Relays are electromechanical switches that allow a circuit to switch current on another circuit while being electrically isolated from each other. Inside a relay is an electromagnet powered by the controlling circuit which physically moves a switch. Conceptually, a relay functions much like a transistor, except that because the controlling circuit is electrically isolated from the switched current, meaning that relays can use small amounts of current to physically control large amounts of current, or completely different types of current.
For example, a common type of relay is a DC controlled AC relay which uses a small amount of DC current (often supplied by a microcontroller) to switch an AC circuit on or off. This type of setup is common in appliances and other applications in which the logic circuit is DC, but various mechanical parts of the appliance are powered by AC current, such as motors, or heating elements.
Relays have some interesting electrical behaviors due to the fact that they're typically driven electromagnetically. For this reason, a relay requires a simple, but ancillary circuit to properly control them and handle current spikes created by them. For a more complete discussion of these circuits, see this excellent tutorial. However, there are many relay boards that come with a supporting circuit that can be wired up to a microcontroller very easily.
All in One Relay Boards
For example this, Keyestudio 2 Channel relay board can control up to 10A of 250V AC or 30V DC with 5V of power:
Because these relays are electromagnetic; they can require quite a lot of power to drive. Their power requirements are usually listed in their datasheet under coil voltage and coil current. The Songle relays on the Keyestudio relay board above take around
5V each. Typically, a USB port is rated to deliver only
400mA in total, and a microcontroller actively driving IO will often use
300mA on its own, leaving very little power leftover for the relay. Additionally, the relay itself can cause power spikes when it operates. For this reason, it's best to use a second power supply dedicated to the relay.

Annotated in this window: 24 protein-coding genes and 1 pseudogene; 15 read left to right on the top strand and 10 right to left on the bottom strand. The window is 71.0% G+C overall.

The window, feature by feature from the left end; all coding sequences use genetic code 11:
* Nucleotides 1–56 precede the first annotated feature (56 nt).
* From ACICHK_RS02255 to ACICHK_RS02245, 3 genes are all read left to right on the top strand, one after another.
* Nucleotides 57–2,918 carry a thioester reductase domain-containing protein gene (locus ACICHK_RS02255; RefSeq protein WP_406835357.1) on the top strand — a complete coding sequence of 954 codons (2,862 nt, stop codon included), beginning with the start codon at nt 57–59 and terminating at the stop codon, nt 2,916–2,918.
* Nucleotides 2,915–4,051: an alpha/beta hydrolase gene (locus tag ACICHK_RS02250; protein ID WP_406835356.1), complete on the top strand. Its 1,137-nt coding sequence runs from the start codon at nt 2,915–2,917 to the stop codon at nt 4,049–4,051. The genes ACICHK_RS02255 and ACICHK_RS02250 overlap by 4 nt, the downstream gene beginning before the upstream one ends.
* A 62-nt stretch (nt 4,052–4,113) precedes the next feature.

Keyestudio Optoisolation Circuit
Additionally, the Keyestudio relay board above has a nice circuit that further isolates the power circuit from the control inputs, allowing it to be hooked to a second power source and makes sure that it draws very little power from the inputs by using an optoisolator to read the inputs.
Keyestudio Sample Circuit
Unfortunately, this design is effectively undocumented, so when using them, make sure to wire them up as shown in the following schematic and breadboard diagrams:
Note that this configuration requires the jumper to be removed from the header.
Pole and Throw
Relays, like other switches, come in various pole (P) and throw (T) configurations. Pole refers to the source current nodes, and throw refers to the switched current nodes, and they are often come in single (S), and dual (D) configurations:
The most common set of configurations are:
- SPST - Single Pole, Single Throw
- SPDT - Single Pole, Dual Throw
- DPST - Dual Pole, Single Throw
- DPDT - Dual Pole, Dual Throw
The throw end of the switch most commonly comes in a normally closed (NC), or normally open configuration, which refers to whether or not that throw node is in the open or closed circuit configuration when at rest.
The following schematic shows a simplified circuit diagram of how to use a relay to power LEDs. In this example, the current controlled by the relay is actually on the same circuit as the current that controls the relay for simplicity, but in a practical scenario, instead of LEDs, the relay might power an AC appliance circuit for a fan, heater, or similar:
Note that the relay in this schematic actually represents a relay circuit such as one contained in the Keyestudio all-in-one relay board mentioned above. So a practical example might look like the following:
Controlling the Relay
Because the relay is controlled by simply supplying power to the pole side of the relay, all that is required is to wire the controlling lead to a digital IO pin. The following example illustrates switching between throws every 1/2 second on the SPDT relay shown above:
public class Program
public static void Main()
// create an output port (a port that can be written to) and connect it to Digital Pin 2
OutputPort relay = new OutputPort(Pins.GPIO_PIN_D2, false);
// run forever
relay.Write(true); // turn on the relay
Thread.Sleep(500); // sleep for 1/2 second
relay.Write(false); // turn off the relay
Thread.Sleep(500); // sleep for 1/2 second